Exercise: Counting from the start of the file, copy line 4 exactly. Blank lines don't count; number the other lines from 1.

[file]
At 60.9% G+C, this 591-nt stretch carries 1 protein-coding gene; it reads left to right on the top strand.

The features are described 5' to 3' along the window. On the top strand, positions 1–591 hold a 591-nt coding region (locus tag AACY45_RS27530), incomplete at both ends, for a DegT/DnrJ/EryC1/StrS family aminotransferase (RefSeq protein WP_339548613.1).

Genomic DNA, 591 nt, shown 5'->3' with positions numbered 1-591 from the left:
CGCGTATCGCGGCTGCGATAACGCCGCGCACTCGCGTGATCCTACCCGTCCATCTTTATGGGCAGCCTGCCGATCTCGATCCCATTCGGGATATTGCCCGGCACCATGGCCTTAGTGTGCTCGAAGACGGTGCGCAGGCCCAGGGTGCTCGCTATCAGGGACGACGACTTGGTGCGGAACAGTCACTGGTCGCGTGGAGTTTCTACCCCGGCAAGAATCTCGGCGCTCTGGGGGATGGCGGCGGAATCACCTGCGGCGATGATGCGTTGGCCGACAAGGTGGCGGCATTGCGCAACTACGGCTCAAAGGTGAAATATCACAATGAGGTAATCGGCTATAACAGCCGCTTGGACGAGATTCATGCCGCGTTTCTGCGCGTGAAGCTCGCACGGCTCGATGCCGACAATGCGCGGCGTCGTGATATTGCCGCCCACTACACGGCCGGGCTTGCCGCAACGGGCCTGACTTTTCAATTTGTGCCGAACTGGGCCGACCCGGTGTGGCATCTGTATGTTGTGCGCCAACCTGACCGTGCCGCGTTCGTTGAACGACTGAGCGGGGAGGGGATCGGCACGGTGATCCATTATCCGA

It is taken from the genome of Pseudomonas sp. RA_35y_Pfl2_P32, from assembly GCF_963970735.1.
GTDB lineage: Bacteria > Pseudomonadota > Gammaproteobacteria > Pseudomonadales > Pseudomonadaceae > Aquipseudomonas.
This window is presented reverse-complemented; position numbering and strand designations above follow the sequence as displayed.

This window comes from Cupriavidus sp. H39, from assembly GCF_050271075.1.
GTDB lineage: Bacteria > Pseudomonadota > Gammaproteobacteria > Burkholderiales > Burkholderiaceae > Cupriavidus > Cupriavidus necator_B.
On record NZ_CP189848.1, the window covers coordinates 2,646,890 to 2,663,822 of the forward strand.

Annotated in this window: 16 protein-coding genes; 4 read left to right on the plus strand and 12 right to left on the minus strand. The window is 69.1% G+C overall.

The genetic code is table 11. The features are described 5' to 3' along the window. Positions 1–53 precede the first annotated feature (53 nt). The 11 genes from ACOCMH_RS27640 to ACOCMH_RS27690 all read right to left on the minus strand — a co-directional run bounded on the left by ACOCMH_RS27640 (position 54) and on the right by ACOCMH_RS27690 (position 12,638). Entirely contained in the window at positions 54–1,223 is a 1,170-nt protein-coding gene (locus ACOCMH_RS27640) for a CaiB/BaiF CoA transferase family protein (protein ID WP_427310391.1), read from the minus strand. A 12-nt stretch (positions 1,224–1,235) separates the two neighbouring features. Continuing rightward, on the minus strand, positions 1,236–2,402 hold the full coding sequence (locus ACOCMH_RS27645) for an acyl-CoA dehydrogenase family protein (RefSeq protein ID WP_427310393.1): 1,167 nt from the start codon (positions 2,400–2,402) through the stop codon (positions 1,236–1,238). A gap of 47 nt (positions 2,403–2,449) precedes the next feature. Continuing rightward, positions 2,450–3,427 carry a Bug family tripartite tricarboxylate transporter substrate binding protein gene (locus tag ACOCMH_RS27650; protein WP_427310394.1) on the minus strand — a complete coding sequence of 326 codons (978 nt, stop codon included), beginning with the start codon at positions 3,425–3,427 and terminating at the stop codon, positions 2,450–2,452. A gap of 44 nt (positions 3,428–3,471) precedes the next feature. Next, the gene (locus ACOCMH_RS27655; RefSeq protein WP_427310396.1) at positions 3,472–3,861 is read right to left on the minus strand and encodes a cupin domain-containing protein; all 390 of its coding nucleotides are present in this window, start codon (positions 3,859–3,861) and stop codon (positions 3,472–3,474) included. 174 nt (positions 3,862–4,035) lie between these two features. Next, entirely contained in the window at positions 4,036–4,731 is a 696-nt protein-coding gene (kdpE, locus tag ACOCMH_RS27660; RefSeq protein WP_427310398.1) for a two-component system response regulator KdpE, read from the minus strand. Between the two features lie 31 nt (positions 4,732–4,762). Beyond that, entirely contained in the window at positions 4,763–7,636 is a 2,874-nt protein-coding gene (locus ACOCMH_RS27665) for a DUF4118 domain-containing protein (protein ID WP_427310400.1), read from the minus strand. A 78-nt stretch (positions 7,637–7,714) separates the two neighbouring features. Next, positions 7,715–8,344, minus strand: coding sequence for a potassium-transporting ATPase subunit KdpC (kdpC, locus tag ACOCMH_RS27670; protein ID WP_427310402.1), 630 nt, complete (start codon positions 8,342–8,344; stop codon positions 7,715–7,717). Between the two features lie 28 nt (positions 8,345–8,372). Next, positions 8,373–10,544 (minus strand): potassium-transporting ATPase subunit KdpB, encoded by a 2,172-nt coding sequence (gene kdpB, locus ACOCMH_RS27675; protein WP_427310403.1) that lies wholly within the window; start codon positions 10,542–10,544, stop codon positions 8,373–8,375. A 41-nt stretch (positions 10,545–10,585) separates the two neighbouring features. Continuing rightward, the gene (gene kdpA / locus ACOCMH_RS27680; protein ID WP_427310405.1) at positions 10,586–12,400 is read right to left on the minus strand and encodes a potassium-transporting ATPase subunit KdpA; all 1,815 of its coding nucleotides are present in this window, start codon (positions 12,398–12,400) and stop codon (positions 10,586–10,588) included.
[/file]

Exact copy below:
CGCGTATCGCGGCTGCGATAACGCCGCGCACTCGCGTGATCCTACCCGTCCATCTTTATGGGCAGCCTGCCGATCTCGATCCCATTCGGGATATTGCCCGGCACCATGGCCTTAGTGTGCTCGAAGACGGTGCGCAGGCCCAGGGTGCTCGCTATCAGGGACGACGACTTGGTGCGGAACAGTCACTGGTCGCGTGGAGTTTCTACCCCGGCAAGAATCTCGGCGCTCTGGGGGATGGCGGCGGAATCACCTGCGGCGATGATGCGTTGGCCGACAAGGTGGCGGCATTGCGCAACTACGGCTCAAAGGTGAAATATCACAATGAGGTAATCGGCTATAACAGCCGCTTGGACGAGATTCATGCCGCGTTTCTGCGCGTGAAGCTCGCACGGCTCGATGCCGACAATGCGCGGCGTCGTGATATTGCCGCCCACTACACGGCCGGGCTTGCCGCAACGGGCCTGACTTTTCAATTTGTGCCGAACTGGGCCGACCCGGTGTGGCATCTGTATGTTGTGCGCCAACCTGACCGTGCCGCGTTCGTTGAACGACTGAGCGGGGAGGGGATCGGCACGGTGATCCATTATCCGA